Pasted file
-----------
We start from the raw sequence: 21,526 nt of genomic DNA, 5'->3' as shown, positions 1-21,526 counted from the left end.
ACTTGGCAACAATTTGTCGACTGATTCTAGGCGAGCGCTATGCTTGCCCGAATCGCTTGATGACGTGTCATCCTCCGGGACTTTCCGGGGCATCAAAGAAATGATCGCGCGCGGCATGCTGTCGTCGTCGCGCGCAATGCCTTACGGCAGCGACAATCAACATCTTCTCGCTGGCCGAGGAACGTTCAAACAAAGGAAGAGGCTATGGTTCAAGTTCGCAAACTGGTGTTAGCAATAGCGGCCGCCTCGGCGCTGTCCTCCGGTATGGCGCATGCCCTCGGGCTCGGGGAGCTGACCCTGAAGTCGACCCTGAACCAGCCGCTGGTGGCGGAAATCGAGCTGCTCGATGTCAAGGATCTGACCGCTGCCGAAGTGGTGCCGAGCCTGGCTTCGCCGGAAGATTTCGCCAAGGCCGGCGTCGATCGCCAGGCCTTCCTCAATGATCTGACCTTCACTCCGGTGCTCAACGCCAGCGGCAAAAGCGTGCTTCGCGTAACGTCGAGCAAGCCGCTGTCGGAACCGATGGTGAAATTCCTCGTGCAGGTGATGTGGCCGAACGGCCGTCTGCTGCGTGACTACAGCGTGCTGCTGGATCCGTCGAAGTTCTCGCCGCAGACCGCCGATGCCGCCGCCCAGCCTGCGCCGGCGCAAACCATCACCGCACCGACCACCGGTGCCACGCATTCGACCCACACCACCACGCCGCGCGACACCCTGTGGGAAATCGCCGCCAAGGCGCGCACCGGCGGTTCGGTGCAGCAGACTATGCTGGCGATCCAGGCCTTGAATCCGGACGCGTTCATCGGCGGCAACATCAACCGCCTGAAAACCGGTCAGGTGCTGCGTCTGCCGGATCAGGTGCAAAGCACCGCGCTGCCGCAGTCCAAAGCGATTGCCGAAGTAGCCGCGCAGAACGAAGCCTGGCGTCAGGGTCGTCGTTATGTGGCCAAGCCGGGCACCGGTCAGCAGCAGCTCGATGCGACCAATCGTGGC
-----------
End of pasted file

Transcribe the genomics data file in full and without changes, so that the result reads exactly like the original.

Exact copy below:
We start from the raw sequence: 21,526 nt of genomic DNA, 5'->3' as shown, positions 1-21,526 counted from the left end.
ACTTGGCAACAATTTGTCGACTGATTCTAGGCGAGCGCTATGCTTGCCCGAATCGCTTGATGACGTGTCATCCTCCGGGACTTTCCGGGGCATCAAAGAAATGATCGCGCGCGGCATGCTGTCGTCGTCGCGCGCAATGCCTTACGGCAGCGACAATCAACATCTTCTCGCTGGCCGAGGAACGTTCAAACAAAGGAAGAGGCTATGGTTCAAGTTCGCAAACTGGTGTTAGCAATAGCGGCCGCCTCGGCGCTGTCCTCCGGTATGGCGCATGCCCTCGGGCTCGGGGAGCTGACCCTGAAGTCGACCCTGAACCAGCCGCTGGTGGCGGAAATCGAGCTGCTCGATGTCAAGGATCTGACCGCTGCCGAAGTGGTGCCGAGCCTGGCTTCGCCGGAAGATTTCGCCAAGGCCGGCGTCGATCGCCAGGCCTTCCTCAATGATCTGACCTTCACTCCGGTGCTCAACGCCAGCGGCAAAAGCGTGCTTCGCGTAACGTCGAGCAAGCCGCTGTCGGAACCGATGGTGAAATTCCTCGTGCAGGTGATGTGGCCGAACGGCCGTCTGCTGCGTGACTACAGCGTGCTGCTGGATCCGTCGAAGTTCTCGCCGCAGACCGCCGATGCCGCCGCCCAGCCTGCGCCGGCGCAAACCATCACCGCACCGACCACCGGTGCCACGCATTCGACCCACACCACCACGCCGCGCGACACCCTGTGGGAAATCGCCGCCAAGGCGCGCACCGGCGGTTCGGTGCAGCAGACTATGCTGGCGATCCAGGCCTTGAATCCGGACGCGTTCATCGGCGGCAACATCAACCGCCTGAAAACCGGTCAGGTGCTGCGTCTGCCGGATCAGGTGCAAAGCACCGCGCTGCCGCAGTCCAAAGCGATTGCCGAAGTAGCCGCGCAGAACGAAGCCTGGCGTCAGGGTCGTCGTTATGTGGCCAAGCCGGGCACCGGTCAGCAGCAGCTCGATGCGACCAATCGTGGC